Adjusted gross income (AGI) is one of the most important figures on Form 1040. This amount determines your applicable tax rate and, by extension, your actual tax liability for the year. However, many taxpayers are unfamiliar with how adjusted gross income is calculated, which means that they may not be aware of how their AGI amount fluctuates from year to year. Knowing how to calculate your AGI can help you prepare for your taxes based on the potential change in the amount of income tax you owe.
What is Adjusted Gross Income?
Put simply, adjusted gross income refers to the amount of gross income you received minus any adjustments. On the front page of Form 1040 is a list of several adjustments to income. These include common expenses such as student loan interest, educator expenses, moving expenses, and the self-employment tax deduction. Taxpayers can deduct the applicable adjustments to arrive at the AGI amount for the year.
How Does Adjusted Gross Income Affect Tax Liability?
Adjusted gross income has a major affect on the amount of tax you pay in with your return. For one thing, your total AGI can disqualify you from claiming certain deductions and credits if it exceeds the threshold for your filing status. For example, if you're a taxpayer who files using the head of household tax filing status and you want to claim the Earned Income Credit, your AGI must fall below the appropriate threshold in order to use the credit.
Your AGI can also affect your tax liability by impacting your itemized deductions. If you intend to itemize medical tax deductions, for example, you can only claim the amount that exceeds 7.5 percent of your AGI. If your AGI is high, you may not be able to deduct the majority of your expenses.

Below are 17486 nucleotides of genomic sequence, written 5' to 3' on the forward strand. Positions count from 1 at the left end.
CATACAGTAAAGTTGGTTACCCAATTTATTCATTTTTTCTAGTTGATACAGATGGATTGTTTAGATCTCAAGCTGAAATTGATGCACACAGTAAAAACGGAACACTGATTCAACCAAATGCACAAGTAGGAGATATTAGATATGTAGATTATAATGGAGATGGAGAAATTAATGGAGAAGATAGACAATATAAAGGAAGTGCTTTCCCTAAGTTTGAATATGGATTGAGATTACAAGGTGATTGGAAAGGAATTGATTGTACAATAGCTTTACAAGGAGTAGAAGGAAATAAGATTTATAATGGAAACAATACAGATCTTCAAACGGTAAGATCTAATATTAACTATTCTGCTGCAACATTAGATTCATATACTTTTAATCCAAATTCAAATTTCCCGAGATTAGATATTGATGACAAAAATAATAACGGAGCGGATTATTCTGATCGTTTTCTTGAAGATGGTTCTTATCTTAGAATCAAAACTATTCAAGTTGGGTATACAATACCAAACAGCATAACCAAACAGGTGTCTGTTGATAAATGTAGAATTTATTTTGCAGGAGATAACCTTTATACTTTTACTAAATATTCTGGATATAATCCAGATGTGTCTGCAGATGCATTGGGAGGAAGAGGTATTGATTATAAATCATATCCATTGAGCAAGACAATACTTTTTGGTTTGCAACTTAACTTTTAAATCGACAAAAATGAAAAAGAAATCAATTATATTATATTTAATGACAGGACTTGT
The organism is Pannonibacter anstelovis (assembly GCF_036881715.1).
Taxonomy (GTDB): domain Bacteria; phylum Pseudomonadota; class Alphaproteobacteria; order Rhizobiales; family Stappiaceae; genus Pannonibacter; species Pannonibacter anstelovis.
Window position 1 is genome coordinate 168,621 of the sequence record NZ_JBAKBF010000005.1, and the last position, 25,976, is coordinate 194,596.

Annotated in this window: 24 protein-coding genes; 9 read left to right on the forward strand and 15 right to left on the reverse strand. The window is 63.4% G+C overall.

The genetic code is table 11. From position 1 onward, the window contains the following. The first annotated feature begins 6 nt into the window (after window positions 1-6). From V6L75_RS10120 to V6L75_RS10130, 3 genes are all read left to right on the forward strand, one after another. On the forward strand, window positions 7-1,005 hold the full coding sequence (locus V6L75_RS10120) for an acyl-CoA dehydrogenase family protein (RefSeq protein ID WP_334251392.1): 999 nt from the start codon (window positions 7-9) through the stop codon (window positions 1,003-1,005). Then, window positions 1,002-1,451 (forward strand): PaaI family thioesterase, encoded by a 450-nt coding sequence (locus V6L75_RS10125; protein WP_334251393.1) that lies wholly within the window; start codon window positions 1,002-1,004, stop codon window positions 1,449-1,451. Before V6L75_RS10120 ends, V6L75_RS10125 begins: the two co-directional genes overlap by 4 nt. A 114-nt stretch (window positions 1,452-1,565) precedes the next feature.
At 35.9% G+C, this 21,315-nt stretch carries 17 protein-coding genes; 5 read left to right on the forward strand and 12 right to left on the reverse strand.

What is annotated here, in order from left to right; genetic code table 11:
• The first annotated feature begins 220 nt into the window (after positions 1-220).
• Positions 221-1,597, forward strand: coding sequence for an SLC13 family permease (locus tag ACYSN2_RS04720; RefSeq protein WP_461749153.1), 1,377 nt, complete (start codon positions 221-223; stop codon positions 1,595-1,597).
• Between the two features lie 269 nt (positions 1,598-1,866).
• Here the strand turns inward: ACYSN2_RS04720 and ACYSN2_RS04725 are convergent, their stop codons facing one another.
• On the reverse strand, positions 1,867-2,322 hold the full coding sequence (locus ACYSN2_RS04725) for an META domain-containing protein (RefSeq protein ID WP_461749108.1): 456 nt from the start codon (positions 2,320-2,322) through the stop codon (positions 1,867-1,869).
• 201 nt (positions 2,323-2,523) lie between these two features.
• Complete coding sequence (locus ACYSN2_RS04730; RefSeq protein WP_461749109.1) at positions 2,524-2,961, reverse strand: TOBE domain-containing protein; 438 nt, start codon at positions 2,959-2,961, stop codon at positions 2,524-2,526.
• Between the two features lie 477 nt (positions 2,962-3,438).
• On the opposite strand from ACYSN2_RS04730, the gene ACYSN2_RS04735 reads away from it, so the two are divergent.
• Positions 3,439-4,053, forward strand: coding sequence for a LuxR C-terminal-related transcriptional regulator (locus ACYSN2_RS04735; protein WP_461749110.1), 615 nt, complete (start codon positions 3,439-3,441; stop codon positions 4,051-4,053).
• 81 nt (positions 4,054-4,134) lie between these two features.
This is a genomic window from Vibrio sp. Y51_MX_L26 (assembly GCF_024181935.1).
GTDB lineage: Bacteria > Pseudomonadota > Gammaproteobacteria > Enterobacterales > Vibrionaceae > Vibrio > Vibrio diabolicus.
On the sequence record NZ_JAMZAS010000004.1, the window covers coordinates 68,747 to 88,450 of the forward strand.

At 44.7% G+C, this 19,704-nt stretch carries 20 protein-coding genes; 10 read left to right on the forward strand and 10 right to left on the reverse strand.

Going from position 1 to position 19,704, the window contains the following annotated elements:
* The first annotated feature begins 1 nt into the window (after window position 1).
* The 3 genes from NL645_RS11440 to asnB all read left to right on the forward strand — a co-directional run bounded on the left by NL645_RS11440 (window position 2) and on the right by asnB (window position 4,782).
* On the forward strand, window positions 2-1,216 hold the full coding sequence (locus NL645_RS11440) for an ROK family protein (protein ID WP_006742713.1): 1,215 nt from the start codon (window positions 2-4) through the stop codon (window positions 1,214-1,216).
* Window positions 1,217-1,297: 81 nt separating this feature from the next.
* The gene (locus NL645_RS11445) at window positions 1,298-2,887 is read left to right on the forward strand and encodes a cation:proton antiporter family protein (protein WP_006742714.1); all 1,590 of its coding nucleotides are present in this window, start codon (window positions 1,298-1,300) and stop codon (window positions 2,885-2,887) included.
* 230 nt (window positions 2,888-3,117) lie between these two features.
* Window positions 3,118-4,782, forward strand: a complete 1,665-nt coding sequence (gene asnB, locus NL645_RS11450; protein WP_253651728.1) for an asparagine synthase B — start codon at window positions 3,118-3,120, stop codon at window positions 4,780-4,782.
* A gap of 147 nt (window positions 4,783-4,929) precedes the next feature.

Finding Your Adjusted Gross Income
If you'd like to calculate your AGI, your first step is to total up all of your received income. This will include your earnings, salaries, tips, retirement distributions, and self-employment profits. Once you've arrived at the total received during the year, you'll need to find which adjustments to income you can use. If you have paid qualified child support, for example, add up all of your payments and then deduct the total from your total income as an adjustment. Other common adjustments to income include moving expenses, IRA tax deductions, and college tuition. After you deduct all of the adjustments you're entitled to claim, the amount left constitutes your adjusted gross income.
Calculating your adjusted gross income can help you prepare for your expected tax liability. By following the simple formula of adding up your income and deducting your applicable adjustments, you can arrive at your AGI easily.